In WA State, many politicians continue to push for a cap and trade policy (often looking to the failed policy in California) as a compromise between climate advocates and the fossil fuel industry.  This won’t get us what we ultimately need, which is sweeping action that will effectively decarbonize and dismantle these industries with a just transition for fossil fuel workers that protects their salaries, pensions, and benefits. This requires tremendous political courage and, more importantly, this requires people’s movements – locally and globally – to force those in power to do what is needed.

The climate crisis requires bold, transformative action — specifically being uncompromising in keeping fossil fuels in the ground and centering community driven solutions, where climate action directly benefits workers and communities on the frontlines of the climate crisis.    The current proposals that continue to gain traction among the economic and political elite (due to aggressive lobbying by the fossil fuel industry) are either distractions or actively harmful — especially for communities that disproportionately experience pollution, poverty, and climate impacts.   From carbon offsets to geoengineering, these solutions will not lead to what our planet and communities fundamentally need. However, with connected and visionary peoples movements at the local, national, and international levels, we have a chance of winning transformative climate justice.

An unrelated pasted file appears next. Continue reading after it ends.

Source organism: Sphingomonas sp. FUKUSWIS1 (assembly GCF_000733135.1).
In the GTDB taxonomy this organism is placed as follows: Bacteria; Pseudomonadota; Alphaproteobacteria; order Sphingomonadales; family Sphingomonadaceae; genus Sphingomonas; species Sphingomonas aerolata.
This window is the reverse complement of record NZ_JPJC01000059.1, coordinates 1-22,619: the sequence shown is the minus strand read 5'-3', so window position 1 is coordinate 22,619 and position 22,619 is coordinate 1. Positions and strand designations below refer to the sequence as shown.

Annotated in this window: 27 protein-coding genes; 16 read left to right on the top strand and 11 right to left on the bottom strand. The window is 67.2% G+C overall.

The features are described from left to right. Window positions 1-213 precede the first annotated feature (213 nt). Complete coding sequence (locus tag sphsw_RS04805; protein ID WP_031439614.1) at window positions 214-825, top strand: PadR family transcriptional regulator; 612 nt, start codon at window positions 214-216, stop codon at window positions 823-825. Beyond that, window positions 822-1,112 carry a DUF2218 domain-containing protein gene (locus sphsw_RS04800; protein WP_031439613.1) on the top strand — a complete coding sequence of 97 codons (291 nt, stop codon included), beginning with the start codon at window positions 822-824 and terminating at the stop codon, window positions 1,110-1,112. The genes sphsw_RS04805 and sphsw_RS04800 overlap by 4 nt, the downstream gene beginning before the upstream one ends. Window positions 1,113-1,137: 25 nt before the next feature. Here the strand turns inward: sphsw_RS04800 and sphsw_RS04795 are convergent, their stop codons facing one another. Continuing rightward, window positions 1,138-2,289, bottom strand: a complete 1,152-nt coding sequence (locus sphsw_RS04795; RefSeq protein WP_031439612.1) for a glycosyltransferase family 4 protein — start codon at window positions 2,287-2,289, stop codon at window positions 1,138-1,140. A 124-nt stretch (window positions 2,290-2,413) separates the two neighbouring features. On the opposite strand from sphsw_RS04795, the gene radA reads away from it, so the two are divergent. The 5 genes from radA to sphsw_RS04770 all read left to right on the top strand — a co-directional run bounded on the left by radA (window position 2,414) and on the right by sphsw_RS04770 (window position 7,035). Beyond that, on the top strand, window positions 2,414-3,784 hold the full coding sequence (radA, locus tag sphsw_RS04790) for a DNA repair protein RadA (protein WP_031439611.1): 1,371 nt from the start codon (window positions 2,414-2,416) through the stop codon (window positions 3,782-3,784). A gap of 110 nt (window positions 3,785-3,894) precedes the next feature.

Featured image courtesy of Got Green